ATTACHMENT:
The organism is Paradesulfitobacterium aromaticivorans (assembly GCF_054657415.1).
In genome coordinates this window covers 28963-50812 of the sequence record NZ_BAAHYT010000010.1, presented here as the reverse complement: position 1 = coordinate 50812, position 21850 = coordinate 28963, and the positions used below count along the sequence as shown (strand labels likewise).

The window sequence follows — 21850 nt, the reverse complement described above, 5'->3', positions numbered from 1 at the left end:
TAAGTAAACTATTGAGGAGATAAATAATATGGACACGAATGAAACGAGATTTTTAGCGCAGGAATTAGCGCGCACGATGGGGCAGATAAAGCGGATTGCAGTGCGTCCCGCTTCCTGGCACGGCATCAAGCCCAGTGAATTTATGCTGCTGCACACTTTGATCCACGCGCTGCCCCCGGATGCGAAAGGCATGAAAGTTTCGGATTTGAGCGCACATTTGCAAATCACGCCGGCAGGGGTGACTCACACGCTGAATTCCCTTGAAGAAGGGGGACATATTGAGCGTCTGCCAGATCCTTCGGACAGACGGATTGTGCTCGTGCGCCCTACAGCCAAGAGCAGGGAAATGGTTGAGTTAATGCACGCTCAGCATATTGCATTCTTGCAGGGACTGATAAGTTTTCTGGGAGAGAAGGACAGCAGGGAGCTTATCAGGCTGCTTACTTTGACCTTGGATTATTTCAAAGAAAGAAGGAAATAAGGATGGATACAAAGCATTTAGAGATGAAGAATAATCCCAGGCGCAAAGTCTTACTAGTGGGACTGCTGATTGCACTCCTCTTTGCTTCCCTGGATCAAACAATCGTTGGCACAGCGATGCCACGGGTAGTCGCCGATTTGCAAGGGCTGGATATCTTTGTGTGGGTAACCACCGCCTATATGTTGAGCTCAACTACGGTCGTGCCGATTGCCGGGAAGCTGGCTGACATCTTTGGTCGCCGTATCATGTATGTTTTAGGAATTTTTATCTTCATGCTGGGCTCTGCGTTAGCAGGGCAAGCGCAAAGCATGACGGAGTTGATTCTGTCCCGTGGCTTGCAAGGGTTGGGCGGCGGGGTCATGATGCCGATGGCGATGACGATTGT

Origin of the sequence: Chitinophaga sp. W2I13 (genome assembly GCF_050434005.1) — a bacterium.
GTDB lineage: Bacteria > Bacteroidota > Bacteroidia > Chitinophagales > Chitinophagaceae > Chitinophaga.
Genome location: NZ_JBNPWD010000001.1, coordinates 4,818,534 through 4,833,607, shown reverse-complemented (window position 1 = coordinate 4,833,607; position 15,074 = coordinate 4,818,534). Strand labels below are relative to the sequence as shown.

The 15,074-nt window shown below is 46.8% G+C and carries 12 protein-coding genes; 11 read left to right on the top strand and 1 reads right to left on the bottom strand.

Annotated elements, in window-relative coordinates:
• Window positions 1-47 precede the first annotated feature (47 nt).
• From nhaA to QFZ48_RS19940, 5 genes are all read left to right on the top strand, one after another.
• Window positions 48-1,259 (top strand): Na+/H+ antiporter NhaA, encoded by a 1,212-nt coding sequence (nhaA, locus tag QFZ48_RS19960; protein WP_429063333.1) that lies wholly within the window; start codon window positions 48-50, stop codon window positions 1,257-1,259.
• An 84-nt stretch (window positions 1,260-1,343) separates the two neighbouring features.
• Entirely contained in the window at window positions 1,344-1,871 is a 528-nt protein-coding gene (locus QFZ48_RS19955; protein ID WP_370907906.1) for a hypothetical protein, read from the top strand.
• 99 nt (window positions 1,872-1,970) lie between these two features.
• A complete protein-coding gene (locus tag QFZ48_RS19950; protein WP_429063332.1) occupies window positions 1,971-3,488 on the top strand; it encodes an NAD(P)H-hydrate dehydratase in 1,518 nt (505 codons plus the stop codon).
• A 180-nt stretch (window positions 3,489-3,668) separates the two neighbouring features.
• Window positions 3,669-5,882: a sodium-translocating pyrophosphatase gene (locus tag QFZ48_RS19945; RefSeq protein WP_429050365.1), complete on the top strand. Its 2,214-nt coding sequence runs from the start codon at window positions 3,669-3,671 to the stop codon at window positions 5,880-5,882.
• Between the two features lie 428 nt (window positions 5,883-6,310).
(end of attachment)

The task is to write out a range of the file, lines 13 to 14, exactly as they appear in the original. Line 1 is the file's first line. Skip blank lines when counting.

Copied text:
• An 84-nt stretch (window positions 1,260-1,343) separates the two neighbouring features.
• Entirely contained in the window at window positions 1,344-1,871 is a 528-nt protein-coding gene (locus QFZ48_RS19955; protein ID WP_370907906.1) for a hypothetical protein, read from the top strand.